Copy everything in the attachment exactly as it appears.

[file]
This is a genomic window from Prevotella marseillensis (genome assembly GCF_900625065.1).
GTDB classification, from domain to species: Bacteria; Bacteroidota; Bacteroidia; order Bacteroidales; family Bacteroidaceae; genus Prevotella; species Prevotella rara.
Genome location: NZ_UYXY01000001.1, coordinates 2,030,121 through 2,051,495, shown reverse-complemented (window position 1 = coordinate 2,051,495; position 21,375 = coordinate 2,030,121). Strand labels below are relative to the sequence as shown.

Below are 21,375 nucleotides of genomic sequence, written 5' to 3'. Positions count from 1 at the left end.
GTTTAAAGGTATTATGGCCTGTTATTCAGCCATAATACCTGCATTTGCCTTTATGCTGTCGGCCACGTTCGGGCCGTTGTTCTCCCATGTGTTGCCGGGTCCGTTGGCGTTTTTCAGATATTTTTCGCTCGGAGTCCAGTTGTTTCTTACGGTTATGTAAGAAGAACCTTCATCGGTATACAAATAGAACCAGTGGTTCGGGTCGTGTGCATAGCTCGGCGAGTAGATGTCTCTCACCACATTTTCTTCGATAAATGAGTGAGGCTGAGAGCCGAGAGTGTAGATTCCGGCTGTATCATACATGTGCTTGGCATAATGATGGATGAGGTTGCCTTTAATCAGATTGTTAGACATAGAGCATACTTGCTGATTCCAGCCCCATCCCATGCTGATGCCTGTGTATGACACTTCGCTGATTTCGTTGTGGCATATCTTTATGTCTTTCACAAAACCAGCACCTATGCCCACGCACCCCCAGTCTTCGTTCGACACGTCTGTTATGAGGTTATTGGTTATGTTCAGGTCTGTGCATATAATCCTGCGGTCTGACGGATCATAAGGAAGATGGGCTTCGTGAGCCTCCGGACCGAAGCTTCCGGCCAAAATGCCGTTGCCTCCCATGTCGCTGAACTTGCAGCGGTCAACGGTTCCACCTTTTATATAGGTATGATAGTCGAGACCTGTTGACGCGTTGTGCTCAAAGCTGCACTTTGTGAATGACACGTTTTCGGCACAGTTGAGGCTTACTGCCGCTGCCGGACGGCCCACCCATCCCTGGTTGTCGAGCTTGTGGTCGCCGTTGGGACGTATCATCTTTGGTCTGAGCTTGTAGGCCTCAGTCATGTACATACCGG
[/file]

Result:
This is a genomic window from Prevotella marseillensis (genome assembly GCF_900625065.1).
GTDB classification, from domain to species: Bacteria; Bacteroidota; Bacteroidia; order Bacteroidales; family Bacteroidaceae; genus Prevotella; species Prevotella rara.
Genome location: NZ_UYXY01000001.1, coordinates 2,030,121 through 2,051,495, shown reverse-complemented (window position 1 = coordinate 2,051,495; position 21,375 = coordinate 2,030,121). Strand labels below are relative to the sequence as shown.

Below are 21,375 nucleotides of genomic sequence, written 5' to 3'. Positions count from 1 at the left end.
GTTTAAAGGTATTATGGCCTGTTATTCAGCCATAATACCTGCATTTGCCTTTATGCTGTCGGCCACGTTCGGGCCGTTGTTCTCCCATGTGTTGCCGGGTCCGTTGGCGTTTTTCAGATATTTTTCGCTCGGAGTCCAGTTGTTTCTTACGGTTATGTAAGAAGAACCTTCATCGGTATACAAATAGAACCAGTGGTTCGGGTCGTGTGCATAGCTCGGCGAGTAGATGTCTCTCACCACATTTTCTTCGATAAATGAGTGAGGCTGAGAGCCGAGAGTGTAGATTCCGGCTGTATCATACATGTGCTTGGCATAATGATGGATGAGGTTGCCTTTAATCAGATTGTTAGACATAGAGCATACTTGCTGATTCCAGCCCCATCCCATGCTGATGCCTGTGTATGACACTTCGCTGATTTCGTTGTGGCATATCTTTATGTCTTTCACAAAACCAGCACCTATGCCCACGCACCCCCAGTCTTCGTTCGACACGTCTGTTATGAGGTTATTGGTTATGTTCAGGTCTGTGCATATAATCCTGCGGTCTGACGGATCATAAGGAAGATGGGCTTCGTGAGCCTCCGGACCGAAGCTTCCGGCCAAAATGCCGTTGCCTCCCATGTCGCTGAACTTGCAGCGGTCAACGGTTCCACCTTTTATATAGGTATGATAGTCGAGACCTGTTGACGCGTTGTGCTCAAAGCTGCACTTTGTGAATGACACGTTTTCGGCACAGTTGAGGCTTACTGCCGCTGCCGGACGGCCCACCCATCCCTGGTTGTCGAGCTTGTGGTCGCCGTTGGGACGTATCATCTTTGGTCTGAGCTTGTAGGCCTCAGTCATGTACATACCGG